It began 22 years ago. My husband and his best friend had a trip planned. Our friend challenged me to come along and bring my boys, then 3 and 18 months.
"Bring a chair and sit there. We'll do everything else."
I nervously went along and a love affair was born. Every summer since that August so many years ago I have packed up our family car with gear and taken my boys to the mountains to camp. It didn't matter the age, my pregnant condition, or the weather predictions. Pack n Plays, baby swings, toys, bikes, coats and swimsuits, cooking gear, lanterns, coolers, food, sleeping bags, tents, first aid kits, and so much more have filled every tiny crevice of our car then truck then Suburban. If Bret couldn't come then I would load up the boys and we would go without him. Sometimes if work permitted he would join us on weekends but often times I went at it alone.
It was on these mountains that I caught my first fish, saw my first bear, hunted my first deer, stayed awake to listen to the coyotes yelping and elk bugle. I sound like a guy.
I overcame my fear of thunderstorms after being stuck with my children all alone in a tent in the most ferocious thunder and lightning storm that I had ever experienced. I learned how to cook on a camp stove, in a dutch oven and over a fire. I am much better in a camp kitchen than my home kitchen. I learned to love the outdoors.
I gained a confidence and independence that filtered into other parts of my life.
We had a favorite area that quickly became my "happy place". My children believed that this was where the 3 little pigs lived. And so that it what we called it. The 3 little pigs.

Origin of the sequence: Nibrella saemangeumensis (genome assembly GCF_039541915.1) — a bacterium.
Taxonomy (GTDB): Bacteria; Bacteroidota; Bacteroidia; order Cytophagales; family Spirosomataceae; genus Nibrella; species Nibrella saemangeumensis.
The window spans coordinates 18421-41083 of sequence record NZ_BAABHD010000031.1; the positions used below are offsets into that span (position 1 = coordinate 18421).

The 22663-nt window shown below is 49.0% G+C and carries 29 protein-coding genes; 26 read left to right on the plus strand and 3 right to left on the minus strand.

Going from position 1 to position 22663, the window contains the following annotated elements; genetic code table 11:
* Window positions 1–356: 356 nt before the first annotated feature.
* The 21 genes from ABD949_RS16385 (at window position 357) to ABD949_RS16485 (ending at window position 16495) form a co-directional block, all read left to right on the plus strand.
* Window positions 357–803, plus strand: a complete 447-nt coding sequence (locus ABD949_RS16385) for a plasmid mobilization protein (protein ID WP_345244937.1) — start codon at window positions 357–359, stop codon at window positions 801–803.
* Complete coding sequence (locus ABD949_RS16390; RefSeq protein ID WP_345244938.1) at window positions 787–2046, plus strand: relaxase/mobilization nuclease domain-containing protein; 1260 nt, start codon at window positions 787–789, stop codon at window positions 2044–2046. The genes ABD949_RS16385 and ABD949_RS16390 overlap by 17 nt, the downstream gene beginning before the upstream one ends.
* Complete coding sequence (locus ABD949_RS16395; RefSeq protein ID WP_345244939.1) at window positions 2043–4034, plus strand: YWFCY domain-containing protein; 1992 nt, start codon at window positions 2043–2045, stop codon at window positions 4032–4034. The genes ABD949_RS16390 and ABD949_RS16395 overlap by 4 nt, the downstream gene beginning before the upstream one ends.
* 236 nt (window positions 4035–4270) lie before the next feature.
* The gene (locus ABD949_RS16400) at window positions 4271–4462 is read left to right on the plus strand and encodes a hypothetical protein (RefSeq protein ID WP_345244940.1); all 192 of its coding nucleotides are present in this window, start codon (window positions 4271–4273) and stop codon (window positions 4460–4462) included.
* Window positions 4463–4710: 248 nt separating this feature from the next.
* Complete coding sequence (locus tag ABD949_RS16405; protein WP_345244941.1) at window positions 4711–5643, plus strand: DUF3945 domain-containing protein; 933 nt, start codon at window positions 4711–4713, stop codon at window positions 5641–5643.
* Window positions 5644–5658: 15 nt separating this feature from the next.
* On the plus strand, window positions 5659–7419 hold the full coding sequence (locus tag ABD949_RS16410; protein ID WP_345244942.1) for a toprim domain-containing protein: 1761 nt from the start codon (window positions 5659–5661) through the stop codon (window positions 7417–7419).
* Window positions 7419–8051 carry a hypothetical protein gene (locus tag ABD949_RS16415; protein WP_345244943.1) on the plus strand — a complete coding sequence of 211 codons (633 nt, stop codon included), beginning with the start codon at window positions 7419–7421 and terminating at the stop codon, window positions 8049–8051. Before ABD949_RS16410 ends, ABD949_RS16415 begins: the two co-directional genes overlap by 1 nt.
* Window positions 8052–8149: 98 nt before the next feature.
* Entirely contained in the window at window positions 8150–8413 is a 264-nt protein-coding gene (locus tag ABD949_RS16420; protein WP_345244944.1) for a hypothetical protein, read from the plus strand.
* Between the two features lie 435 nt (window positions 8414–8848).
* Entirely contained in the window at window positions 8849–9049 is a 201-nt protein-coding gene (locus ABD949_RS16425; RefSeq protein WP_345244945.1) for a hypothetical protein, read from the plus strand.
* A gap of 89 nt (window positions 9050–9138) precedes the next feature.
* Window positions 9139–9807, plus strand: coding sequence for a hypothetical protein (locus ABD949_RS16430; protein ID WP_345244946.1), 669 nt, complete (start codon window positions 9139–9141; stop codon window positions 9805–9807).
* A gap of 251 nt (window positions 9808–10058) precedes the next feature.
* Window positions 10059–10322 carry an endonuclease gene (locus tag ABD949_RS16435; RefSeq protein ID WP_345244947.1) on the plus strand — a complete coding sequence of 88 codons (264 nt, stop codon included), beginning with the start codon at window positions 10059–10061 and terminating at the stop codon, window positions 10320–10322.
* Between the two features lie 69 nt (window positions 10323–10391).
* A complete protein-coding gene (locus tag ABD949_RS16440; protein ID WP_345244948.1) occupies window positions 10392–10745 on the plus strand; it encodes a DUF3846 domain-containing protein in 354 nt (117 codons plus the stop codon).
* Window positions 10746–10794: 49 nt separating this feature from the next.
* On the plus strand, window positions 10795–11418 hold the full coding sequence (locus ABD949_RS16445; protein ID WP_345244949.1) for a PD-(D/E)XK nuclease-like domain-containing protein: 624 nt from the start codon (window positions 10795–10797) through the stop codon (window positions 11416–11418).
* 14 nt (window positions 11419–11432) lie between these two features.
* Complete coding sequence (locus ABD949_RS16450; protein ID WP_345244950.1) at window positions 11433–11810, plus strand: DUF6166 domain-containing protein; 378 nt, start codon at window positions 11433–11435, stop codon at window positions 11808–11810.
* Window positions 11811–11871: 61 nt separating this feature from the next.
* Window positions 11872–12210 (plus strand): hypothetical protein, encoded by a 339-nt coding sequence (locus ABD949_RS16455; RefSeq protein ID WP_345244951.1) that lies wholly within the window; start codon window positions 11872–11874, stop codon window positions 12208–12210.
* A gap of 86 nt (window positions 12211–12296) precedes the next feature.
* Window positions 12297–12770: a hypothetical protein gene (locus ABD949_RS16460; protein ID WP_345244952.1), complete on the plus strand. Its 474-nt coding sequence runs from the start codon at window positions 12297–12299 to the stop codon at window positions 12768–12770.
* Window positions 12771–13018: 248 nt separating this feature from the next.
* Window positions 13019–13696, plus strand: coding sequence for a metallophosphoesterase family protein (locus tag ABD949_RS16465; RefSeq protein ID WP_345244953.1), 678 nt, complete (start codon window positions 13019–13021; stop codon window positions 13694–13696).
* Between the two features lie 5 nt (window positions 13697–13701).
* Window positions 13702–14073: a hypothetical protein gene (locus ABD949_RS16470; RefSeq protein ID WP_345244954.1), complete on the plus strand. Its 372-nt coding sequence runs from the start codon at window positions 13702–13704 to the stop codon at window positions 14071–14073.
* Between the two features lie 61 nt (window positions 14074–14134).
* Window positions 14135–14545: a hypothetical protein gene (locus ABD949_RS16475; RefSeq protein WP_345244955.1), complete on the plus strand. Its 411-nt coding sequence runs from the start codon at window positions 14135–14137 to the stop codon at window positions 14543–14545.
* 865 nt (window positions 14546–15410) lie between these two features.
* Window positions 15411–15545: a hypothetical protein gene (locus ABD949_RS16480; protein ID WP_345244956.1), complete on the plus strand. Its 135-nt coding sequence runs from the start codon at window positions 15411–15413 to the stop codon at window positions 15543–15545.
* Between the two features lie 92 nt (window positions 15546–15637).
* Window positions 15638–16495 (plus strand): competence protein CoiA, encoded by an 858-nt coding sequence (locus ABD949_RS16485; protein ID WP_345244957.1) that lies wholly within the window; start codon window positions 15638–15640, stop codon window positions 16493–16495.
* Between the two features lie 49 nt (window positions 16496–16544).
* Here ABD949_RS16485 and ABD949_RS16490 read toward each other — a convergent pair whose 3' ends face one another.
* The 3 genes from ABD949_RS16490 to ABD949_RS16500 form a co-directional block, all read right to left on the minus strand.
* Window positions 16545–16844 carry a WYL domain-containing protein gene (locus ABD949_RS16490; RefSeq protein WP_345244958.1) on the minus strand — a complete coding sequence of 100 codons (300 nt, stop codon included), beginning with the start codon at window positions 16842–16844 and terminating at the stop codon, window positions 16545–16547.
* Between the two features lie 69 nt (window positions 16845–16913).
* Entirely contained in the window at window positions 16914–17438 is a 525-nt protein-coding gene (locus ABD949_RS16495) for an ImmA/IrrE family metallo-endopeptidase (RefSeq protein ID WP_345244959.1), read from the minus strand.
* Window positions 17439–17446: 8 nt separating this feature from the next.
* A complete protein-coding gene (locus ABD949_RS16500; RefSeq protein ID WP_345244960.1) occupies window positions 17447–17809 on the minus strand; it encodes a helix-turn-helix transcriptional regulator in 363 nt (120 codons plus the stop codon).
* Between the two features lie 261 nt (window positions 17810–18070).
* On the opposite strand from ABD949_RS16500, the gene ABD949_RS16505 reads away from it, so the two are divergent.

Every time I've wanted to run away from life, this is where I've gone. Even If I couldn't actually take the time to literally go there, my mind would at least allow me to visit.
On May 29 a fire was left unattended. That fire, or what some have described as an uncontrollable beast, has devoured my mountain. It has become the largest wildfire my state has ever had. The lookout tower that my boys all climbed and "marked" is now a tower of twisted metal. The aspens that crossed the road letting us know we had 3 more miles until we got there will no longer quiver in the breeze. The fresh scent of pine after a rain storm will never, in my lifetime, smell the same. Not in this forest.
My biggest sorrow is that I will not be able to continue this tradition with my youngers and my grands. Their memories of our trips to Westfork will be short and limited. Their adventures were few. And my grands will never know their Nana's happy place. Yes, we'll go back. But the landscape is forever changed.
One irresponsible act led to indescribable destruction that is irreplaceable in my lifetime.
BUT - I have my pictures. I have my memories. I have great family stories to tell. I have a love for the outdoors that I am forever thankful for.
Here's to you Kim for challenging me to do something that would forever change my life and My Bret, who had the trust and confidence in me to let me pack up and go each and every summer.
Traditions and belt buckles.
5 hours ago